Lacy Telephone Company
Owned by Mr. Claude Lacy and his sister Mrs Will Scoggins (Fannie Lacy). Operated from 1897-1910 in Longview, Texas.
Residents and companies receiving telephones:
Kelly Plow Company
Taken from a list at the Gregg County Historical Museum, which included extensions and in which order customers received phones.
In 1929, the growth of Longview prompted the residents to begin a program which resulted in the construction of Hotel Longview. A planning board was organized in that year and members included Dr. V.R. Hurst, L.D. Kelly, L.A. Sessums, J.G. Pegues and Oliver Daniel. Dr. Hurst and Mr. Daniel took the lead in the project with Neal Sodoll of Shreveport as the architect and with Ashton Glaud as the contractor.
The first hotel, named the Gregg Hotel, was opened in Feb. of 1930 and had 64 rooms for the public. The cost to build the structure was $128,000.
The hotel was leased and operated by the Louisiana Hotel Company for a time, and during the oil boom was sold to Trippet and Meadows of Shreveport, La. The Longview Hotel Company took over the operation of the hotel for about a year and then sold it to the Hilton Hotel chain. In 1935 this chain added a new wing which added another 64 rooms and nearly doubled the size of the hotel.
From 1925 to 1954 the hotel changed hands several times. In June of 1954 Earl Hollandsworth and L.L. Travis, both Longview oil operators, purchased the hotel. Between 1954 & 1956 a remodeling program was instituted and every room in the hotel was redecorated with new furnishings and new carpet. Several beautiful new suites were added and the lobby was completely revamped as was the coffee shop. The Tropical Room was added at this time.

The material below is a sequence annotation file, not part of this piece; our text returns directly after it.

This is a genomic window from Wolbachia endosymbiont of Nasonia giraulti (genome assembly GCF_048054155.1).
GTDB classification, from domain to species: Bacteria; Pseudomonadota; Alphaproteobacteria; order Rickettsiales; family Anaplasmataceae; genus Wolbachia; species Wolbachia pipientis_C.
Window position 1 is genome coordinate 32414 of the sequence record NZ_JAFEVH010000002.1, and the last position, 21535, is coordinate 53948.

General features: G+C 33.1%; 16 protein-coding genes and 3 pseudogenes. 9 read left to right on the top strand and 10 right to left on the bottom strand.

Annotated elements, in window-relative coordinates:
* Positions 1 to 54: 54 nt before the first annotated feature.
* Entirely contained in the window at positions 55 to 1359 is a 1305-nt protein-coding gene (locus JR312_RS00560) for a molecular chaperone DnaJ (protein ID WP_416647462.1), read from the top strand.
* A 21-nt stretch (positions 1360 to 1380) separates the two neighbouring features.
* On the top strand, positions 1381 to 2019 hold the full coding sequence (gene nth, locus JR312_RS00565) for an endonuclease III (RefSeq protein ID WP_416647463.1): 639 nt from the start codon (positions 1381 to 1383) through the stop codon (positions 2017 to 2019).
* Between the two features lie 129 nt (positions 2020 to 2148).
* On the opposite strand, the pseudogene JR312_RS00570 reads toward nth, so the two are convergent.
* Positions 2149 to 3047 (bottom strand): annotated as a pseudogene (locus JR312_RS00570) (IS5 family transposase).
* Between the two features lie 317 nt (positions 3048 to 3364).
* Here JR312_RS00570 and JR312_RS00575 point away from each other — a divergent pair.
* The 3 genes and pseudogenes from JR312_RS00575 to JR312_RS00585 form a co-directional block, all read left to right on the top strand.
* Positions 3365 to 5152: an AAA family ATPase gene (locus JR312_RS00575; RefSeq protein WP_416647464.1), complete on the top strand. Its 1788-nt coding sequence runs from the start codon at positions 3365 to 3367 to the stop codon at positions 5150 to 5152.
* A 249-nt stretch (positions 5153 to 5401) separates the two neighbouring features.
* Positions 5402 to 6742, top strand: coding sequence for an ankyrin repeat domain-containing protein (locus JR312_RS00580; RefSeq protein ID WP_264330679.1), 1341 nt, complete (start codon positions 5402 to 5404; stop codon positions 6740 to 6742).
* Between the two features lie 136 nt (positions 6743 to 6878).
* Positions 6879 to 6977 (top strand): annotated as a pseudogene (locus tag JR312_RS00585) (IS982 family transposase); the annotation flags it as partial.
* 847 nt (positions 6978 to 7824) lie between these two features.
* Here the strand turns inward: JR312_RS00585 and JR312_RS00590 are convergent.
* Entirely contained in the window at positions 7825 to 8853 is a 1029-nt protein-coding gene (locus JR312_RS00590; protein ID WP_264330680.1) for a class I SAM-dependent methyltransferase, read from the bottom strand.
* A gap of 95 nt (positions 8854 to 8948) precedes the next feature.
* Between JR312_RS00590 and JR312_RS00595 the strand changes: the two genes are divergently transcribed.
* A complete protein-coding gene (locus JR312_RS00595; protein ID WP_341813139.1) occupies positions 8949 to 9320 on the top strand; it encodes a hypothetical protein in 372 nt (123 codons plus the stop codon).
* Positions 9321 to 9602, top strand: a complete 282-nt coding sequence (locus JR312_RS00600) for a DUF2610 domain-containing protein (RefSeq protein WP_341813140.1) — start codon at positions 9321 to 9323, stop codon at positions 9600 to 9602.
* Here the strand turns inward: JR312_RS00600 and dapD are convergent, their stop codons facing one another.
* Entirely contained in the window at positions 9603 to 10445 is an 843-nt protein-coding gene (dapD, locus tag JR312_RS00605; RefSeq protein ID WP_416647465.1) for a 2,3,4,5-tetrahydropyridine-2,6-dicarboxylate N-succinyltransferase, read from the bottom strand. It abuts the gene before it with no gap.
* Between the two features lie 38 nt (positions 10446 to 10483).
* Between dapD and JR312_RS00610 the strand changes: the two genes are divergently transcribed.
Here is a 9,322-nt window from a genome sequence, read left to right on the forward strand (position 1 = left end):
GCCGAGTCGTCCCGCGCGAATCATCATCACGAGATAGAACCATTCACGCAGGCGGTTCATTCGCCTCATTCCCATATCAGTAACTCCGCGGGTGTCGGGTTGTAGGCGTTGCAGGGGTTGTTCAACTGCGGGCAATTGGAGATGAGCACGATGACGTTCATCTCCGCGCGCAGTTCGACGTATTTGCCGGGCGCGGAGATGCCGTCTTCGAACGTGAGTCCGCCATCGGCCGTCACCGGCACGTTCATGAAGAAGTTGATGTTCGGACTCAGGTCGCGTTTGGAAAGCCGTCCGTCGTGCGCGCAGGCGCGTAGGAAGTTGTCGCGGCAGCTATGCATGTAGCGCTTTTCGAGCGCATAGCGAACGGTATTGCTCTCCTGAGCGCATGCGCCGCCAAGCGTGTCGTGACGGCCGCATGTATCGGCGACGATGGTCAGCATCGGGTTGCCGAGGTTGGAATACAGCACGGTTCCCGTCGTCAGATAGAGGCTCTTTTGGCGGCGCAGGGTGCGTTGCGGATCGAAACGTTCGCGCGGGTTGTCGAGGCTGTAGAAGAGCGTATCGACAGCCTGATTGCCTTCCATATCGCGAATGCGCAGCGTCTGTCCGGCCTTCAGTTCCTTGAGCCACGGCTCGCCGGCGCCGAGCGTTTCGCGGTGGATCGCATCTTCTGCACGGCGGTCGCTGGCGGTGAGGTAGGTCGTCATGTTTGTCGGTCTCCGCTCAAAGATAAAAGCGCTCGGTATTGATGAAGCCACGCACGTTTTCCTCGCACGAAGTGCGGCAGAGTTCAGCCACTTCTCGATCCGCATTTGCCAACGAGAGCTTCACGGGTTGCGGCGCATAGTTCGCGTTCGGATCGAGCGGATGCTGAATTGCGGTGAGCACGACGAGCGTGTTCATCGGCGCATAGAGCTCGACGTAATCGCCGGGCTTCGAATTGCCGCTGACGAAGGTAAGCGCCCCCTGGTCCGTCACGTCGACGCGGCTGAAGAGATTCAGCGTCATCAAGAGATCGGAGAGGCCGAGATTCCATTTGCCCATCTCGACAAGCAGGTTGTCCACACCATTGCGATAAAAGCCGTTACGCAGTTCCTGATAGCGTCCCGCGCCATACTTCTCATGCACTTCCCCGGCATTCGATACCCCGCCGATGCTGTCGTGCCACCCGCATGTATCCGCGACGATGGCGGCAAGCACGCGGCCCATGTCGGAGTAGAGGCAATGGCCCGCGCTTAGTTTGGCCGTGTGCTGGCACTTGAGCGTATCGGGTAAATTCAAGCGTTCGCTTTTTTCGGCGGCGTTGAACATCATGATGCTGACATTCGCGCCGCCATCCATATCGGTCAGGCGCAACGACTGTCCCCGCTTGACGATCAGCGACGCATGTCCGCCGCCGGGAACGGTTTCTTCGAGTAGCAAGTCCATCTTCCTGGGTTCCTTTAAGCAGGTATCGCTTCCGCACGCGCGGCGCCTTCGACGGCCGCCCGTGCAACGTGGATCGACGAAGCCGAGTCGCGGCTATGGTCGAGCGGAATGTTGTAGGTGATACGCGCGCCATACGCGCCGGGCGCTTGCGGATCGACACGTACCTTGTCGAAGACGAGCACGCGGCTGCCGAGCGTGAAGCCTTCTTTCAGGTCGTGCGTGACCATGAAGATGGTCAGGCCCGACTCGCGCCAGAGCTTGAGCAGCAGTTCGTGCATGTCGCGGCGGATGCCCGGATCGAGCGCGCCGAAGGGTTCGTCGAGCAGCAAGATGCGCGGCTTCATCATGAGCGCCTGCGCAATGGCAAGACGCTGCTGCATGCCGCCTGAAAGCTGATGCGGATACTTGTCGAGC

Hotel Longview provided free inside parking facilities for its guests. Construction proceeds on a $1 million expansion program centered around a swimming pool surrounded by cabanas and suites.
UPDATE: Per Dr. Norman Black of Longview:
The need for a hotel in downtown Longview
was apparent when oil was discovered. An internationally
known ophthalmologist, Dr. V. R. Hurst, approached Conrad Hilton
in the 1930s an asked if he, Hilton, would consider building a
hotel in Longview. Hilton was reluctant to do so until Dr.
Hurst told him the good doctor would finance it himself (probably
with other Longview businessmen). Hilton was amazed and
excited at this windfall-like prospect and took Hurst up on it.
An so it was. Later, local oilman, Earl Hollandsworth and
his "silent partner", Lee Travis, bought the hotel and re-named
it. Hollandsworth constructed a parking garage across the
alley. Then, Hollandsworth affiliated the hotel with the
Downtowner Corporation (I think that's the name) and re-named
it the Downtowner Hotel.. The Downtowner people insisted on adding
several feet to make an enclosed dining area on the south side,
very close to the street on the east end. They also constructed
a swimming pool on the second floor of the east extension (N.
Green St.). Later, Hollandsworth gave all his hotels away,
this one to LeTourneau College for use as a dormitory for men.
The college finally abandoned the hotel and moved the tenants
to their campus. It stood vacant for years with no prospective
buyers. Dr. Alvin O. Austin, President of LeTourneau University
had the hotel demolished and suggested a plan for a park-like
area, later to be known as Heritage Plaza. I did not included
precise dates for these events: that would be a mammoth
task for me, but the events are chronologically correct.
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